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Installers Back Heat Pumps in a Growing Renewables Market

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Written by Neil Hope, Head of Technical Services at NIBE Energy Systems 

In collaboration with HPM Magazine, NIBE Energy Systems conducted a survey to collect the opinions of heating engineers on how heat pump demand and technology, as well as consumer awareness, was evolving. The findings overwhelmingly showed that the industry is expecting to see a huge growth in the renewables market within the next few years, with the improvement of government funding schemes playing a role in the upcoming surge in demand. With BEIS’ recent DRHI statistics demonstrating that nearly 18,000 applications were made in Q1 of this year alone, the appetite for heat pumps is tangible.

Indeed, 79% of installers believe heat pumps to be one of the most effective ways of reducing carbon emissions from home heating, and 81% held the same opinion on hybrid heat pumps. This compares to 69% of respondents who backed natural gas boilers as a green solution. Home insulation is the most supported solution for reducing emissions, with 95% of those surveyed promoting a fabric-first approach. Whilst confidence in heat pumps is alive and growing, there is still some way to go before the technology is seen as the undisputed leading renewable heating solution by all installers.

Despite this, 90% of installers are expecting heat pump market growth in their region over the next decade. In the near term, the majority of installers are preparing for moderate growth, a fifth for medium growth and 13% for high growth. The Government’s ambition to install over 600,000 heat pumps per year by 2028 will require a rapid market transformation, and it is clear that installers are starting to prepare for this. Yet, more still needs to be done to ensure that no one is left in the ‘fossil fuel age’.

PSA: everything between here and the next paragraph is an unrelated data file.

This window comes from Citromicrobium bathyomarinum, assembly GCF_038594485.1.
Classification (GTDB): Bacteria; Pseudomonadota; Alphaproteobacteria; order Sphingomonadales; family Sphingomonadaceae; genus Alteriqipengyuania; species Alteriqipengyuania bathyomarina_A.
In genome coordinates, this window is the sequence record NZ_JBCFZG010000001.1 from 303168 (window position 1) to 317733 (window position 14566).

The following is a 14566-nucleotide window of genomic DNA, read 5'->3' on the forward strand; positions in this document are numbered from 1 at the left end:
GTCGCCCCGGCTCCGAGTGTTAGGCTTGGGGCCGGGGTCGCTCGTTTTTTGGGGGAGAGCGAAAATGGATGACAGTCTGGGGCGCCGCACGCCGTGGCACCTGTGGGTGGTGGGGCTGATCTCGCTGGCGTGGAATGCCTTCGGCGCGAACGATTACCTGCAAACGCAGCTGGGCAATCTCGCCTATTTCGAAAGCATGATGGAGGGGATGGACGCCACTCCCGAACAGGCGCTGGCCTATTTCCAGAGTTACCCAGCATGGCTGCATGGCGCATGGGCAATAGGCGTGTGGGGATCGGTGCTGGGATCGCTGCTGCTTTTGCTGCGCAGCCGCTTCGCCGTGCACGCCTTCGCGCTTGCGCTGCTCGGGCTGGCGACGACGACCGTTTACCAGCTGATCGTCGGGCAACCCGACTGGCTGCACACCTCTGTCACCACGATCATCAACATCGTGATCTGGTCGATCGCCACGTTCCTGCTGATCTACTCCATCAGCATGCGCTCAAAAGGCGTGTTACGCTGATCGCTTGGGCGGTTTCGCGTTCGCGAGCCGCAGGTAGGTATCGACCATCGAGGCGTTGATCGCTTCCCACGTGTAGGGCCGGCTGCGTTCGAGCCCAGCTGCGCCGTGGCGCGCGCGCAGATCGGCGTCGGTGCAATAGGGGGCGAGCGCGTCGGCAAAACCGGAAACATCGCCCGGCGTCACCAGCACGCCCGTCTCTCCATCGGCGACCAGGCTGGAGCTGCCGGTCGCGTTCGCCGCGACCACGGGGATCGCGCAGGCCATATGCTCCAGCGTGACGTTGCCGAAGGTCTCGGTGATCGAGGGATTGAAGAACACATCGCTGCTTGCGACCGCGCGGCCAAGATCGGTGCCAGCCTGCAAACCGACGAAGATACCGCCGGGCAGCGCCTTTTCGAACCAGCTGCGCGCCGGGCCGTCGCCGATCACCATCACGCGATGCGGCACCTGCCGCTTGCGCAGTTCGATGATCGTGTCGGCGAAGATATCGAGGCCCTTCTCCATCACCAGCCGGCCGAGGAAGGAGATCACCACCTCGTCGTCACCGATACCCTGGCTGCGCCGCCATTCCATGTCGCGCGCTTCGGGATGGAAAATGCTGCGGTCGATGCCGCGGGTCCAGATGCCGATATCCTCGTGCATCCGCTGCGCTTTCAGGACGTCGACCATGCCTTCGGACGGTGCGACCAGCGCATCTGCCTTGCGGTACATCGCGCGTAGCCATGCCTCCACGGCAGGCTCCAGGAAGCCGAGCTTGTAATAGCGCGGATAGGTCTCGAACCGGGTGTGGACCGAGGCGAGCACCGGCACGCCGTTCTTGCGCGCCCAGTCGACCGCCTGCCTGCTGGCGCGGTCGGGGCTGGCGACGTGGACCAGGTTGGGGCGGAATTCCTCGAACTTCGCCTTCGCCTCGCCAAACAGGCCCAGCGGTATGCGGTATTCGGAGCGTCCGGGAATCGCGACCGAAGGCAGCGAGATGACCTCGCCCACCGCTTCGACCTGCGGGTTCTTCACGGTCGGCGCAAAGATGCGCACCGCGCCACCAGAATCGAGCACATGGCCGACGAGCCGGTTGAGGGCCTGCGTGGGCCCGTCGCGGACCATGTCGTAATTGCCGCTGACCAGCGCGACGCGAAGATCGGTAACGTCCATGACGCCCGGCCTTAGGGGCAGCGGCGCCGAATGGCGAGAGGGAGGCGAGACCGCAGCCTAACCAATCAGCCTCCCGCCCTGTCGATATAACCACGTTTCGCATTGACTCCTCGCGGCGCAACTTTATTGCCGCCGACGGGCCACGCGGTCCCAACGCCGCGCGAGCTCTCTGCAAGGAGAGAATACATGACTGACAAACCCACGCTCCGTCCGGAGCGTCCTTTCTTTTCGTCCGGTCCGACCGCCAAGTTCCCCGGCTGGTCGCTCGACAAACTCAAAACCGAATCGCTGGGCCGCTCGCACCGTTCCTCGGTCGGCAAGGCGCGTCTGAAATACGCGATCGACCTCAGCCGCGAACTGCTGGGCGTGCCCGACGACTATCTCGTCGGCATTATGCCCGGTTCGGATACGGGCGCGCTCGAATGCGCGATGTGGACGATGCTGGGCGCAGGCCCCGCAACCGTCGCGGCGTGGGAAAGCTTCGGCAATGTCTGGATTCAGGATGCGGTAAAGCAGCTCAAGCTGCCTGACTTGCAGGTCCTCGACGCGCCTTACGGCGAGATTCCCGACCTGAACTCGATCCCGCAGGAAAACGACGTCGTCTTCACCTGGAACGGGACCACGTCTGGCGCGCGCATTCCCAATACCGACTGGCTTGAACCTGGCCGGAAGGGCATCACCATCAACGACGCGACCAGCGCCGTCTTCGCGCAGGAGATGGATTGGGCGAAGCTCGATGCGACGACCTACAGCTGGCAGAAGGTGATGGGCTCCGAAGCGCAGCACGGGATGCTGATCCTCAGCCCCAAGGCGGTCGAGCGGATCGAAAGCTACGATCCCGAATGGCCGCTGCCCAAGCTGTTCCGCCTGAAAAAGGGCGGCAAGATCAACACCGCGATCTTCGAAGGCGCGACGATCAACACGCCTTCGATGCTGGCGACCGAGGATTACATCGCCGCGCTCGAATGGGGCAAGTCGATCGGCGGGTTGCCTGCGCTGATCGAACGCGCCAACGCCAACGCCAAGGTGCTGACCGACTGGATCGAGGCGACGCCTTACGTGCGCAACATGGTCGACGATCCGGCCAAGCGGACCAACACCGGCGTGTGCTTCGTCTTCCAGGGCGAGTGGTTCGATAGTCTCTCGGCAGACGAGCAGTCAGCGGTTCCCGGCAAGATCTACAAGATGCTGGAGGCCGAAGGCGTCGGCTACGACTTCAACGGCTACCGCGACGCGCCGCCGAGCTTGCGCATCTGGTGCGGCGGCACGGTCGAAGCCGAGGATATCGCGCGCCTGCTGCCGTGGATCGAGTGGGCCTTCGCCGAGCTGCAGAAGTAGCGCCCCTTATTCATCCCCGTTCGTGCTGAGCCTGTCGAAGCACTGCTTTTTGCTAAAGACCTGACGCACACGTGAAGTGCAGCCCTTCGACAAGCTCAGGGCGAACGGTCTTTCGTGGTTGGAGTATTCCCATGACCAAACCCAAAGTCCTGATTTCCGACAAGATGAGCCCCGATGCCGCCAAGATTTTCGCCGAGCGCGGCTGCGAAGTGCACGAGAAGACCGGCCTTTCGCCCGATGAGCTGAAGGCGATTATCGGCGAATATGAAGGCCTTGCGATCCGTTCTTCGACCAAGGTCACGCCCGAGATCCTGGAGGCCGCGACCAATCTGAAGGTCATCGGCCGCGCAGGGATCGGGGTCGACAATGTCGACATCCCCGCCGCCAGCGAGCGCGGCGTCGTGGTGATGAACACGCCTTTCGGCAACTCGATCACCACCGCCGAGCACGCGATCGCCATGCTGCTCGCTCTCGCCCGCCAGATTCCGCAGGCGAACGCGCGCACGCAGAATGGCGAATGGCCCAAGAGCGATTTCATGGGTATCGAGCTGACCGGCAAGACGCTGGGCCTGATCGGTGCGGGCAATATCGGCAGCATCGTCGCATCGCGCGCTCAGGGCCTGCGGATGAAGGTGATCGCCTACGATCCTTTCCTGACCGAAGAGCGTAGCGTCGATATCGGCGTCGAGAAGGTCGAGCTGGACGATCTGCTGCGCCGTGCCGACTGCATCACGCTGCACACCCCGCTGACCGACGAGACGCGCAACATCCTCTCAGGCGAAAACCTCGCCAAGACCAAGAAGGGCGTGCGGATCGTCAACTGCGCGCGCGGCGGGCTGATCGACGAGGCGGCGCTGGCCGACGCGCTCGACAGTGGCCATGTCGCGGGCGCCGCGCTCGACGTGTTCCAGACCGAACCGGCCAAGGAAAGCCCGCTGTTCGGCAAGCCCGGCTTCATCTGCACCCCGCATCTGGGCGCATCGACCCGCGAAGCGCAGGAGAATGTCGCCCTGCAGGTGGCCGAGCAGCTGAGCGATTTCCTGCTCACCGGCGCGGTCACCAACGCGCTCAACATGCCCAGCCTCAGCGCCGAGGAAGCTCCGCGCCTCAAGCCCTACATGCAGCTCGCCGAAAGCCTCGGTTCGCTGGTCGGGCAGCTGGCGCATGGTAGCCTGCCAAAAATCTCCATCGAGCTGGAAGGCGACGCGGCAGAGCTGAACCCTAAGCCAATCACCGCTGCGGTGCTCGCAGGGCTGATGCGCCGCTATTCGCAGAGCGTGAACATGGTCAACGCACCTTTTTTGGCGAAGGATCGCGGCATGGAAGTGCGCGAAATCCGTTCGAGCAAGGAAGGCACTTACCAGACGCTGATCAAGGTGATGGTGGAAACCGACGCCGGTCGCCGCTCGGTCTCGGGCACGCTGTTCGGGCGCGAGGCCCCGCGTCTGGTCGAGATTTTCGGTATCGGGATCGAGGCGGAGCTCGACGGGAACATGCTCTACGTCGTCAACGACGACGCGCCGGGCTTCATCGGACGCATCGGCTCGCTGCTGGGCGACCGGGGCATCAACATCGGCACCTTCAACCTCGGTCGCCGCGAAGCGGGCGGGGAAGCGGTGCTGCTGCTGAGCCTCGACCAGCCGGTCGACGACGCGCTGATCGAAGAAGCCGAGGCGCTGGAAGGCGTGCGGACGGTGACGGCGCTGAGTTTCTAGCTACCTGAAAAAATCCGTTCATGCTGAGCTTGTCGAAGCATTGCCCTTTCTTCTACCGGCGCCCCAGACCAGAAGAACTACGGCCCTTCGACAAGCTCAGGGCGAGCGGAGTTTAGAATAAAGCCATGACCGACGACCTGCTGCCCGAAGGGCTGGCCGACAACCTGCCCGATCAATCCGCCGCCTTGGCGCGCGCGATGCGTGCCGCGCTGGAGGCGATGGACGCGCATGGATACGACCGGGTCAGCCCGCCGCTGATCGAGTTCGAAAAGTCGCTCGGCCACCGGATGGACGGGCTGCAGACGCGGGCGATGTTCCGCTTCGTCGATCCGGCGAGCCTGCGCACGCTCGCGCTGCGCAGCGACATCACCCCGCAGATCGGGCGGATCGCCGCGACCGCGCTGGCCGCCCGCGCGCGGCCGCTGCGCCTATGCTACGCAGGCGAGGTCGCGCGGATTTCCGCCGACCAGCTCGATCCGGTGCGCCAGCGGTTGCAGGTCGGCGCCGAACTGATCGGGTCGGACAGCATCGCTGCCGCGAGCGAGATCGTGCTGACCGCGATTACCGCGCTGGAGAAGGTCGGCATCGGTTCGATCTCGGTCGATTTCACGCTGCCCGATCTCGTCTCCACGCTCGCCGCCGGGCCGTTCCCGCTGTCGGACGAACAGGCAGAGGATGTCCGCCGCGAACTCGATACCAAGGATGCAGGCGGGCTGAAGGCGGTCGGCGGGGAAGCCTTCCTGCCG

Of the types of heat pump solution currently available, 72% of installers predict that air-source heat pumps will be a popular choice for home heating. A smaller group of 39% believe ground-source heat pumps will prove popular, and 54% are backing hybrid heat pump systems.

Some of remaining uncertainty regarding heat pumps may stem from the mixed success of previous government green home initiatives, such as the Green Homes Grant. We can only hope that the Boiler Upgrade Scheme (BUS), which offers homeowners £5,000-£6,000 grants to install heat pumps, proves more effective. Whilst our survey shows that only 31% of installers agree that the BUS will drive an increase in heat pump sales, it is positive to see that 84% believe homeowners are at least slightly aware of the BUS.

Demand for heat pumps has never been higher! With the huge increase in applications for the RHI last month, I am optimistic that confidence in the BUS will only increase over time. Indeed, 82% of installers have reported being asked about heat pumps by their customers. For 31% of respondents, this is either 'almost every time' or 'every single time' they visit a home.

As customer demand increases, the confidence that installers have in the technology will naturally increase as well. According to our survey, 36% of installers are very confident that they are well trained for heat pump installations, and 25% are confident. However, 21% feel that they require more knowledge in order to properly install heat pump systems, as they are ‘not confident’ or ‘not at all confident’ with the technology.


Our NIBE Pro installer partnership scheme helps to prepare installers for these questions and ensures that they are able to confidently offer customers low carbon alternatives to fossil fuel heating technology. It is a streamlined, personalised route for plumbing and heating engineers to become MCS Certified for heat pump installations. All training costs are fully redeemable through the NIBE Pro cashback voucher scheme too.

At NIBE, we believe that confident and competent installers are central to achieving the UK’s net zero targets and reducing consumer energy bills, so we were pleased to see results which clearly point towards a growing confidence in heat pumps.


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